Jun 30, 2021 - Politics & Policy

Destination fundraisers make summer comeback

Illustration of a hundred dollar bill folded like a roadmap with navigation points dropped around it.
Illustration: Aïda Amer/Axios

Democrats have scheduled destination fundraisers — a mix of sun, fun and lobbying — on July weekends and throughout the August recess this summer, lobbyists who have been invited to the events tell Axios.

Why it matters: The fundraising is set to take members out of Washington even as both chambers face difficult negotiations over the bipartisan infrastructure bill and any potential budget resolution. Both demands have the potential to affect their usual monthlong recess.

  • Destination fundraisers give lawmakers from both parties an incentive to find common ground and confine their disagreements to the workweek or postpone them until everyone returns to Washington in the fall.
  • The House's last votes are scheduled for July 30, with the Senate planning to leave town after the first week of August.

What they're saying: “None of us like raising money, but it’s what we have to do to stay in office,” Rep. Dutch Ruppersberger (D-Md.) told Axios.

  • He's hosting a late August beach weekend in Ocean City, Maryland, where he was once a lifeguard.
  • “People can bring their families, and it's very nice and it's only three hours away," he said. "You don't have to travel to California or other places.”
  • Sen. Kyrsten Sinema (D-Ariz.) is hosting an event in Sonoma, California, home to some of the country's finest vistas and vineyards, on the first weekend of August.

The examples detailed by Axios are not comprehensive. Republicans have their own events planned, and there are potentially many more events scheduled for both parties.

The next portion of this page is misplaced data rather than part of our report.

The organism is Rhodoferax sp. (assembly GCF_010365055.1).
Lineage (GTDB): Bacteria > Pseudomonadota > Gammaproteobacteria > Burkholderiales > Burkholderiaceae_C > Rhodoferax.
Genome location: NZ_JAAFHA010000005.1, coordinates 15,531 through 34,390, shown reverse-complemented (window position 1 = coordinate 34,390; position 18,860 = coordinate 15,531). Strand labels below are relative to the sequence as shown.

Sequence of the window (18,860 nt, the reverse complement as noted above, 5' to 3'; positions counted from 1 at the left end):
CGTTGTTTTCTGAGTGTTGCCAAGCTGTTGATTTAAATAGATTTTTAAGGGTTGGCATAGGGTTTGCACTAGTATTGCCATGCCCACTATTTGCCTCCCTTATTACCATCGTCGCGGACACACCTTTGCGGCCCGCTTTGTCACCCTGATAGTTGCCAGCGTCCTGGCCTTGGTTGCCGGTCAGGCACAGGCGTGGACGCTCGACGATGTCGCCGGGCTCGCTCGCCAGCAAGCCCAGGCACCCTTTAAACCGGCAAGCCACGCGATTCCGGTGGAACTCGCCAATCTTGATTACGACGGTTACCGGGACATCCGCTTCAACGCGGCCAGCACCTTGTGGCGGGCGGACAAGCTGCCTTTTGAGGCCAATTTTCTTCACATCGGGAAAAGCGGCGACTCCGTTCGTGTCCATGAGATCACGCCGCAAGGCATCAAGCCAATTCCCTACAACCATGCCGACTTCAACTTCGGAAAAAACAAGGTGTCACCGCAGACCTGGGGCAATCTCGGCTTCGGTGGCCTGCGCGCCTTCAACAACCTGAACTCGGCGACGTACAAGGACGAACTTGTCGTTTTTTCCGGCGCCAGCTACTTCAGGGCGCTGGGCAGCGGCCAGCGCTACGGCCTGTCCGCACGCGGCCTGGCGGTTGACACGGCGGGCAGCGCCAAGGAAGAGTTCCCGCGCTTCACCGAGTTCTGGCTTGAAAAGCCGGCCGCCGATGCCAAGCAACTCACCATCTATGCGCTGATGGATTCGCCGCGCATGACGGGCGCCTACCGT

• The same weekend as Sinema's event, Sen. Jack Reed (D-R.I.) is inviting donors up to Newport, R.I., famed for its gilded-age waterfront mansions.
  • And during their long July break, members of the House Blue Dog Caucus are hosting an event at the Greenbrier resort in West Virginia from July 9-11.

The big picture: Democrats largely stopped hosting big-group fundraisers outside of Washington during the pandemic, leaving the field to Republicans.

  • The GOP planned events, from beaches to the ski slopes, throughout COVID.
  • For the Democrats who accept PAC contributions, it's time to play catch-up, as they work to collect donations from corporations and the lobbyists who represent them.

How it works: Most of these fundraisers cost between $2,500 and $5,000 per lobbyist, who transfer the money from their corporation’s PACs to the campaign committee for a specific lawmaker or his or her own political action committee.

  • Some independent lobbyists write the check from their own bank account, a non-deductible cost of doing business.
  • Lawmakers typically try to corral other lawmakers to attend their events, making the draw bigger for lobbyists who want to socialize with multiple members during a single weekend.
  • “As a member, I would go to show respect and support for a colleague,” said Rep. David Cicilline (D-R.I.).
  • “Going to Martha’s Vineyard is fun, but if it’s weren’t for Bill Keating, I probably wouldn’t go,” he said, referencing an event hosted by Rep. William Keating (D-Mass.). It, in fact, is on Nantucket this summer.
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